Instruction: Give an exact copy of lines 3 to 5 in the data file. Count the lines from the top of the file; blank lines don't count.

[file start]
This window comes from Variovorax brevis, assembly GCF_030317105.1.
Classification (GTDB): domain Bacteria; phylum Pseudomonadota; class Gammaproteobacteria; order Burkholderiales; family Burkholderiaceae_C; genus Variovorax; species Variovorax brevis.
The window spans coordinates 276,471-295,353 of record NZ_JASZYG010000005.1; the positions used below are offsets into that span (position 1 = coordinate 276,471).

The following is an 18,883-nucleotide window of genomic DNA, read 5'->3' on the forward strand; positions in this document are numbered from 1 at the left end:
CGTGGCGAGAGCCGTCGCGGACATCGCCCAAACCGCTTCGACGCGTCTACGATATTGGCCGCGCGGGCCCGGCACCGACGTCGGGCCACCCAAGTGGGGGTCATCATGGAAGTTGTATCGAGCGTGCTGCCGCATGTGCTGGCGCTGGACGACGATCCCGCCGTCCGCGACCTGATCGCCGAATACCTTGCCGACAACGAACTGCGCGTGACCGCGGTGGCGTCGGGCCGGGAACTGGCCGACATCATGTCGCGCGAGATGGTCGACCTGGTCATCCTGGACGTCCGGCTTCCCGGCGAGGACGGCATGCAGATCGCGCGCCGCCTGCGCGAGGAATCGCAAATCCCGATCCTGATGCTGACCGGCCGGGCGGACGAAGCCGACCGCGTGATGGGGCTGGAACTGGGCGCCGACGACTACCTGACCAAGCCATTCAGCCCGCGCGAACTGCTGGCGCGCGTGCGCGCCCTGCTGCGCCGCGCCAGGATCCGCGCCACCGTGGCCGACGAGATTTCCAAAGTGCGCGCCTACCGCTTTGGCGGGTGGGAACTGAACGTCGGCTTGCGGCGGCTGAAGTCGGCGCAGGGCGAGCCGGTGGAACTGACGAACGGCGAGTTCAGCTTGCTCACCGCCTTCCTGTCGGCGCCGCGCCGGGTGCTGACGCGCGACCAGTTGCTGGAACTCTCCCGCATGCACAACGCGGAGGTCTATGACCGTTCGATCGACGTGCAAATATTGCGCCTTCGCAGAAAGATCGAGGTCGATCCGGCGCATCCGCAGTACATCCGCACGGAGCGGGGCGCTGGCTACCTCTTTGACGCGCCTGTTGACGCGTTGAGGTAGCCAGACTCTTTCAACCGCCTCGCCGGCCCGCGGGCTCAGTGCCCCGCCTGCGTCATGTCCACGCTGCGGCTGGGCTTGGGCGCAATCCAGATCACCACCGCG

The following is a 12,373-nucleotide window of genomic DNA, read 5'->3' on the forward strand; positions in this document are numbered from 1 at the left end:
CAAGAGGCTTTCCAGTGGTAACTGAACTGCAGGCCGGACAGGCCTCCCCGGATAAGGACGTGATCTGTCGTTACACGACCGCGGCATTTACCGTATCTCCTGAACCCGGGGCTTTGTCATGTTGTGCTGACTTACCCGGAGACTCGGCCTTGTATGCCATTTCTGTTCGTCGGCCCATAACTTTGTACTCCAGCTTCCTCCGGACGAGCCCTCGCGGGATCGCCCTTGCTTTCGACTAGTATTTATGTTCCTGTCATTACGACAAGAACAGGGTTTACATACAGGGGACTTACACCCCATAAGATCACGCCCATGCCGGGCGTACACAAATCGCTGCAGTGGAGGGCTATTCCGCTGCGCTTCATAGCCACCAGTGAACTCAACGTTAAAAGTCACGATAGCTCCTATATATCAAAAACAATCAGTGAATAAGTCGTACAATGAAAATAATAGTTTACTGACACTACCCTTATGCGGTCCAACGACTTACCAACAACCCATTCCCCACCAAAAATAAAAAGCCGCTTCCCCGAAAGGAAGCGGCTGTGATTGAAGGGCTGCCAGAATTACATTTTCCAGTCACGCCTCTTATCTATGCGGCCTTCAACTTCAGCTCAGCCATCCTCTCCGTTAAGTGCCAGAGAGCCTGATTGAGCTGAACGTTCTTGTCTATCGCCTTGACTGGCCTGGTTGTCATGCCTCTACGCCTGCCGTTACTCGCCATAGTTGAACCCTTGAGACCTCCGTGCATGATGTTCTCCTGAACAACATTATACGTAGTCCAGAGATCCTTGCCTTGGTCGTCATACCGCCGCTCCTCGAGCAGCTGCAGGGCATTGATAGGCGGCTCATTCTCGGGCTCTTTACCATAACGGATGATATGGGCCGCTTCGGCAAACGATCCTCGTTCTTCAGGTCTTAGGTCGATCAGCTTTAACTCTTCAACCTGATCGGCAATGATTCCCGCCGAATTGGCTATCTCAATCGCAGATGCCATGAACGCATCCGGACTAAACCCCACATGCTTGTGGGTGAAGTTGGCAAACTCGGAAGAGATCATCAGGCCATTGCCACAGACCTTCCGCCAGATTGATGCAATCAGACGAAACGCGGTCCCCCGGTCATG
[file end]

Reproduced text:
The window spans coordinates 276,471-295,353 of record NZ_JASZYG010000005.1; the positions used below are offsets into that span (position 1 = coordinate 276,471).

The following is an 18,883-nucleotide window of genomic DNA, read 5'->3' on the forward strand; positions in this document are numbered from 1 at the left end:
CGTGGCGAGAGCCGTCGCGGACATCGCCCAAACCGCTTCGACGCGTCTACGATATTGGCCGCGCGGGCCCGGCACCGACGTCGGGCCACCCAAGTGGGGGTCATCATGGAAGTTGTATCGAGCGTGCTGCCGCATGTGCTGGCGCTGGACGACGATCCCGCCGTCCGCGACCTGATCGCCGAATACCTTGCCGACAACGAACTGCGCGTGACCGCGGTGGCGTCGGGCCGGGAACTGGCCGACATCATGTCGCGCGAGATGGTCGACCTGGTCATCCTGGACGTCCGGCTTCCCGGCGAGGACGGCATGCAGATCGCGCGCCGCCTGCGCGAGGAATCGCAAATCCCGATCCTGATGCTGACCGGCCGGGCGGACGAAGCCGACCGCGTGATGGGGCTGGAACTGGGCGCCGACGACTACCTGACCAAGCCATTCAGCCCGCGCGAACTGCTGGCGCGCGTGCGCGCCCTGCTGCGCCGCGCCAGGATCCGCGCCACCGTGGCCGACGAGATTTCCAAAGTGCGCGCCTACCGCTTTGGCGGGTGGGAACTGAACGTCGGCTTGCGGCGGCTGAAGTCGGCGCAGGGCGAGCCGGTGGAACTGACGAACGGCGAGTTCAGCTTGCTCACCGCCTTCCTGTCGGCGCCGCGCCGGGTGCTGACGCGCGACCAGTTGCTGGAACTCTCCCGCATGCACAACGCGGAGGTCTATGACCGTTCGATCGACGTGCAAATATTGCGCCTTCGCAGAAAGATCGAGGTCGATCCGGCGCATCCGCAGTACATCCGCACGGAGCGGGGCGCTGGCTACCTCTTTGACGCGCCTGTTGACGCGTTGAGGTAGCCAGACTCTTTCAACCGCCTCGCCGGCCCGCGGGCTCAGTGCCCCGCCTGCGTCATGTCCACGCTGCGGCTGGGCTTGGGCGCAATCCAGATCACCACCGCG